WATSONVILLE -- For decades, J.P. Pawloski has rafted down the West's fiercest rivers and made small batches of refined wine now featured in posh Bay Area restaurants.
But it took a home and a heaping helping of "serendipity," he says, to bring his worlds into alignment and have his future "make cosmic sense."
In the early 1970s, Pawloski was driving out of Santa Cruz County and, in a fit of introspective prediction perhaps brought on by a foreign substance, perhaps by the magic of the area, said to himself, "Man, I'd sure like to own a winery here one day."
For about a decade after that trip out of town, Pawloski spent his springs and summers rafting, often as a job, always having fun. When out of the water, he and his fellow guides "cooked and partied, probably in equal amounts," he says.
At the time, he was dabbling in homebrewing and winemaking -- "The fermenting business was fermenting in my mind" -- but he needed something, some sort of sign, to tie everything together.
Family life beckoned in the early 1980s, and with it a need for a new home. That's when he and his wife saw it: a property called River Run, 4 acres of Santa Cruz County soil along the Pajaro River where apples flourished and the then-owner had made wine until his prospects proved fruitless. Someone else had named it River Run, but it seemed destined for Pawloski.
"It was serendipity," he says. "I thought, 'Wow, this is the place 10 years before where I said I wanted to start a winery.' Being a professional rafting guide and buying a place called River Run, I knew it was what I was supposed to do."
So he set about renovating the property and abandoned winery, which had been left vacant for a few years. "The termites were taking care of the place," he says.
He produced barrel after barrel of zinfandel, viognier, riesling and other varietals, while finding time to conquer rapids, work as a respiratory therapist and recover from a broken leg suffered along the Snake River that would limit his river adventures but create time for winemaking.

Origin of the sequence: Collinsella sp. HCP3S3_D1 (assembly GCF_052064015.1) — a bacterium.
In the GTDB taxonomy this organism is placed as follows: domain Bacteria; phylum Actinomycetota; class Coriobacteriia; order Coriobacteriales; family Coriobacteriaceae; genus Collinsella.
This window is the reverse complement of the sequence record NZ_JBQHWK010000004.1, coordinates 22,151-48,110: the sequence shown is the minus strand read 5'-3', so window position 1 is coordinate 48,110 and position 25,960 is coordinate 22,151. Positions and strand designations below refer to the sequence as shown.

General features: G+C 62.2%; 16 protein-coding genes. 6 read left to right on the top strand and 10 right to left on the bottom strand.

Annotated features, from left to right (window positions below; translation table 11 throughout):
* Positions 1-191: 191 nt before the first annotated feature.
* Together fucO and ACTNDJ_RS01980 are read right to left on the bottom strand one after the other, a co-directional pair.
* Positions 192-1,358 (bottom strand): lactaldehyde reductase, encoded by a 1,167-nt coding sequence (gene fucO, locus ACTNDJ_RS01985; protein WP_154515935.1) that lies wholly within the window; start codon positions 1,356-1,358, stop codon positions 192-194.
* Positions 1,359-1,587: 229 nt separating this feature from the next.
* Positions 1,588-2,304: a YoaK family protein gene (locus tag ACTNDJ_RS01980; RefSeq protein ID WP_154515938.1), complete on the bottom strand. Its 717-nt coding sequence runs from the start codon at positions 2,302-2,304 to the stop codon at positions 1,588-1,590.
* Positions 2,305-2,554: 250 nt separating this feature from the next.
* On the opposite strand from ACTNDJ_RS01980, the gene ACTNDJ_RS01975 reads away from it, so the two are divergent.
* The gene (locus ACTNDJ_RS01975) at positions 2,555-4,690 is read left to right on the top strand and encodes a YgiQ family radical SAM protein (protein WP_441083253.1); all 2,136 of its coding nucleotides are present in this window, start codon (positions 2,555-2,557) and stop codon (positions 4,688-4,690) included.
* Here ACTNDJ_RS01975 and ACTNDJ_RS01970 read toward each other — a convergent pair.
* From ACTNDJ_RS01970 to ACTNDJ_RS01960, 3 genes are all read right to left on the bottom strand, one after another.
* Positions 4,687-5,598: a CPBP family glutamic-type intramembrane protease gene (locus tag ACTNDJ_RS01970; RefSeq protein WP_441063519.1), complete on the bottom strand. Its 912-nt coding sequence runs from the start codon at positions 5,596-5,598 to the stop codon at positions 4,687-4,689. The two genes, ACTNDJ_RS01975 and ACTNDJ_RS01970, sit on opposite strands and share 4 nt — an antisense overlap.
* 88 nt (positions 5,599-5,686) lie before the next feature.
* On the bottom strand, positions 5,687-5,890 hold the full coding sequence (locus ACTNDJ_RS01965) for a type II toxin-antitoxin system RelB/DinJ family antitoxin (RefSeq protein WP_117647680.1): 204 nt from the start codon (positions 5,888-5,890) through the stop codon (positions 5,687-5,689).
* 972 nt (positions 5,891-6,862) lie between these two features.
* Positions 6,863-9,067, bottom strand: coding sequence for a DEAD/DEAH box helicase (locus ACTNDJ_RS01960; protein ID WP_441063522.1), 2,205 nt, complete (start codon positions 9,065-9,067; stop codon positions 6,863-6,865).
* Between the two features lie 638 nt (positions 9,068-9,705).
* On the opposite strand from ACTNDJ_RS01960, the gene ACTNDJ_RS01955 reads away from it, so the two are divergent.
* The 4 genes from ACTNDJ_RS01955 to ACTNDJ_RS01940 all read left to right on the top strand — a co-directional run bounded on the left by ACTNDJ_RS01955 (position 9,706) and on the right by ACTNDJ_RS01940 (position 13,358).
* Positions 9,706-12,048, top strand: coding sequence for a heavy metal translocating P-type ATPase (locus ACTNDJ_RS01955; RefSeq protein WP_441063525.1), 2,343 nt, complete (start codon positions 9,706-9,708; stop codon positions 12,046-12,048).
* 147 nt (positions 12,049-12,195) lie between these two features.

After a few decades of hard work, he has mastered his craft, but the money, ahem, hasn't flowed like wine. "My capital is sweat equity, and I've been sweating a lot," Pawloski says.
Unlike the money, praise for Pawloski is easy to come by.
Steve Gliessman, a retired UC Santa Cruz professor and a grape and olive grower in northern Santa Barbara County, has known Pawloski for nearly 20 years, and the two have worked together on the Gliessman family's Condor's Hope wines.
"I like to call (Pawloski) a zin master," Gliessman says. "I'd be afraid to give our dry-farmed grapes to just any winemaker."
J.P. Pawloski, left, looks on as Steve Gleissman of Condor's Hope Ranch loads the syrah grapes he has just delivered into a crusher at Pawloski's Watsonville/Aromas area winery Sunday, August 26, 2012. (Patrick Tehan/Staff) (Patrick Tehan)
Pawloski's River Run wines are featured at dining destinations from the Santa Cruz coast to the East Bay. The 2008 River Run Zinfandel, for example, is sipped and savored at Kuleto's in San Francisco, and the viognier has a spot on the wine list at Gather in Berkeley.
"We love that it's from older vines and sustainable," says Gather beverage manager Sarah Cain. "We appreciate the approach to winemaking."
But Pawloski, who admits he often puts a cork in self-promotion, isn't one to sound off about the popularity of his varietals or their inclusion on exclusive wine lists. "I can't afford most of those restaurants," he says, laughing.
Follow Tim O'Rourke at Twitter.com/timothyorourke.
Where to buy
River Run Vintners wines are available at many markets in Santa Cruz, East Bay Safeway groceries and BevMo stores across the region. Or, you can order through River Run by calling 831-726-3112 or by going to www.riverrunwines.com.
More coming soon...